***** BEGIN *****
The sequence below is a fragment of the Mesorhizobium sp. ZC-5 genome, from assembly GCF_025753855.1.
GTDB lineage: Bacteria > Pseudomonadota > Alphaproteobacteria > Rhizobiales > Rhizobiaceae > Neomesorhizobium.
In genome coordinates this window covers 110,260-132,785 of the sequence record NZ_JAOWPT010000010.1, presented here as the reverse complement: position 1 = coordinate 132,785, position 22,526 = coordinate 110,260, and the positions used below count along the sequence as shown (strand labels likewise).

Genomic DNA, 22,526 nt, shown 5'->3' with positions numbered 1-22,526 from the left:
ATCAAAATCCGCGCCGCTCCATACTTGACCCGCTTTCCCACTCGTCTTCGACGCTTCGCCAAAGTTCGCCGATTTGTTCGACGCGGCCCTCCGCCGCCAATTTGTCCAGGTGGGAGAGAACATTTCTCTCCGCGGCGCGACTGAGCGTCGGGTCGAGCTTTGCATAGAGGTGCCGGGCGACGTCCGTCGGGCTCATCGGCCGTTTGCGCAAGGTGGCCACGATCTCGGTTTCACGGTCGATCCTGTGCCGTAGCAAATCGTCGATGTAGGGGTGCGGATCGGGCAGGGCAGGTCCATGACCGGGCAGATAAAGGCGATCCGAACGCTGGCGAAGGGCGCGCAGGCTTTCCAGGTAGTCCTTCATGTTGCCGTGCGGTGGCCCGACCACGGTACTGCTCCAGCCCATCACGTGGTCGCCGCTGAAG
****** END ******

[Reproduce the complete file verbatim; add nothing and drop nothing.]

The sequence below is a fragment of the Mesorhizobium sp. ZC-5 genome, from assembly GCF_025753855.1.
GTDB lineage: Bacteria > Pseudomonadota > Alphaproteobacteria > Rhizobiales > Rhizobiaceae > Neomesorhizobium.
In genome coordinates this window covers 110,260-132,785 of the sequence record NZ_JAOWPT010000010.1, presented here as the reverse complement: position 1 = coordinate 132,785, position 22,526 = coordinate 110,260, and the positions used below count along the sequence as shown (strand labels likewise).

Genomic DNA, 22,526 nt, shown 5'->3' with positions numbered 1-22,526 from the left:
ATCAAAATCCGCGCCGCTCCATACTTGACCCGCTTTCCCACTCGTCTTCGACGCTTCGCCAAAGTTCGCCGATTTGTTCGACGCGGCCCTCCGCCGCCAATTTGTCCAGGTGGGAGAGAACATTTCTCTCCGCGGCGCGACTGAGCGTCGGGTCGAGCTTTGCATAGAGGTGCCGGGCGACGTCCGTCGGGCTCATCGGCCGTTTGCGCAAGGTGGCCACGATCTCGGTTTCACGGTCGATCCTGTGCCGTAGCAAATCGTCGATGTAGGGGTGCGGATCGGGCAGGGCAGGTCCATGACCGGGCAGATAAAGGCGATCCGAACGCTGGCGAAGGGCGCGCAGGCTTTCCAGGTAGTCCTTCATGTTGCCGTGCGGTGGCCCGACCACGGTACTGCTCCAGCCCATCACGTGGTCGCCGCTGAAG